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The military is now spending about $550 billion in what is called the base budget, not counting war operations in Iraq and Afghanistan. Analysts say that by 2022 the military would be at 2007 levels, plus inflation.

Gen. Odierno told the House committee that sequestration would mean the Army would have to cancel virtually all of its weapons now in research and development.

Two of the Army’s most coveted systems are the $25 billion Ground Combat Vehicle to replace the Bradley fighting vehicle and the $54 billion Joint Light Tactical Vehicle to replace the Humvee.

Mr. Korb argued that the Army does not need those systems right now because wars like those in Iraq and Afghanistan are not in the foreseeable future. The Army can upgrade the Bradleys, Stryker troop-carriers and Humvees at a much lower cost, he said.

“The Army’s problem with modernization is they screwed it up so badly,” he said. “With all the stuff they started and had to cancel, I think the Army basically can fix the Bradley and Strykers and Abrams tanks. They’ll do fine for a while.”

The Army abandoned the Future Combat System, a collection of air- and ground-weapon systems, because of costs and delays.

Todd Harrison of the centrist Center for Strategic and Budgetary Assessments wrote in a “backgrounder” that sequestration cuts less deeply historically than other drawdowns.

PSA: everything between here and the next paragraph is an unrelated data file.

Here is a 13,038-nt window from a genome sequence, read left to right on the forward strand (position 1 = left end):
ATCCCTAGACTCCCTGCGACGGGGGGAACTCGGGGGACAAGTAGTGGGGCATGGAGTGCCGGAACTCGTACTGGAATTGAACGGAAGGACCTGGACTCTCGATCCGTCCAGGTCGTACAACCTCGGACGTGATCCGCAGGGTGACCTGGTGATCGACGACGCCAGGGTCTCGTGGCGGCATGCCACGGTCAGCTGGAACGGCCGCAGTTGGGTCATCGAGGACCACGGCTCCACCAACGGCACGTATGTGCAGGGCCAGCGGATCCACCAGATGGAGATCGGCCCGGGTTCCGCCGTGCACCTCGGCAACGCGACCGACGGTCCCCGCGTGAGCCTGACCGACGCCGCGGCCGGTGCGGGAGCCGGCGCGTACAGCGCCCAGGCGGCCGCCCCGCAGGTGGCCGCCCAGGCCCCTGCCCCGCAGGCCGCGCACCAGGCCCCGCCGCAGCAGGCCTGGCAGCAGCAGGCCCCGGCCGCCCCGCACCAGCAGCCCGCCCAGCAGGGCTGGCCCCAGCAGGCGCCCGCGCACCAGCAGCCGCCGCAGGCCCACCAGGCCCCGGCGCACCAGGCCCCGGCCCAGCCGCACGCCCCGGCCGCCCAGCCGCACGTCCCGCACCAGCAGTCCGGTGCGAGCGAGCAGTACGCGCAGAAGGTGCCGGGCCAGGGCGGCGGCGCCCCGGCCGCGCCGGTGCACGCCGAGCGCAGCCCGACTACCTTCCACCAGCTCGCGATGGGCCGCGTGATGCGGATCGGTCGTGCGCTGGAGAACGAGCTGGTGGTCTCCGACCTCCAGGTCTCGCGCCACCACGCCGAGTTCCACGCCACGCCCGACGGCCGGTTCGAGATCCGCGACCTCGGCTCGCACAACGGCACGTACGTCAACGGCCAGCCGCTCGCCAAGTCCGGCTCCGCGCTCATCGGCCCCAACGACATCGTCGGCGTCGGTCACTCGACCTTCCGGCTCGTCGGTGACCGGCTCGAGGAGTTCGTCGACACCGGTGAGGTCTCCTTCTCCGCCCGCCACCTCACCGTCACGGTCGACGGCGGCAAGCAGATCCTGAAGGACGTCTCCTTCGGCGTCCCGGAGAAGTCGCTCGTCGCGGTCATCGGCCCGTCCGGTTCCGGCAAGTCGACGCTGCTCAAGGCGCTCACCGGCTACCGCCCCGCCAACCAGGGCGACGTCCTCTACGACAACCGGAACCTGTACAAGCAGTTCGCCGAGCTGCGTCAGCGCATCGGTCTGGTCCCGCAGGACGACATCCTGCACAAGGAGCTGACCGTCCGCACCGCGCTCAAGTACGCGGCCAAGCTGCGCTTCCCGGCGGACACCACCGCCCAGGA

“Under sequestration, the base defense budget would fall 14 percent in real terms from the peak in FY 2010 to FY 2013,” Mr. Harrison said.

“This seems modest compared to the drawdown at the end of the Cold War when the base budget fell by 34 percent from the peak in FY 1985 to the trough in FY 1998.”

The top brass argues that Washington got it wrong in the 1990s, just as it did after World War II and Vietnam. It cut defense by about 35 percent by the year 2000, creating combat readiness problems that required an infusion of cash to fix after the Sept. 11, 2001, attacks.

“I think that it’s very important to look at the history of how we’ve done,” Gen. Peter Chiarelli, Army vice chief of staff, told the committee last month.

“We’re repeating a cycle here that is something that has happened many, many times in our history.”

Mr. Harrison said the Pentagon “sunk” $50 billion the past decade into developing big systems that later were canceled. Analysts say it now faces the reality of needing to buy new aircraft and ships with significantly less money.

“While the military did procure a significant quantity of equipment during the buildup and modernized parts of the force structure, it did not procure everything that was planned,” Mr. Harrison wrote.

“Several major systems still need to be modernized over the coming decade. The challenge for DOD is adjusting those modernization plans to match the changing threat and fiscal environments to field the right mix of forces and capabilities for the future.”

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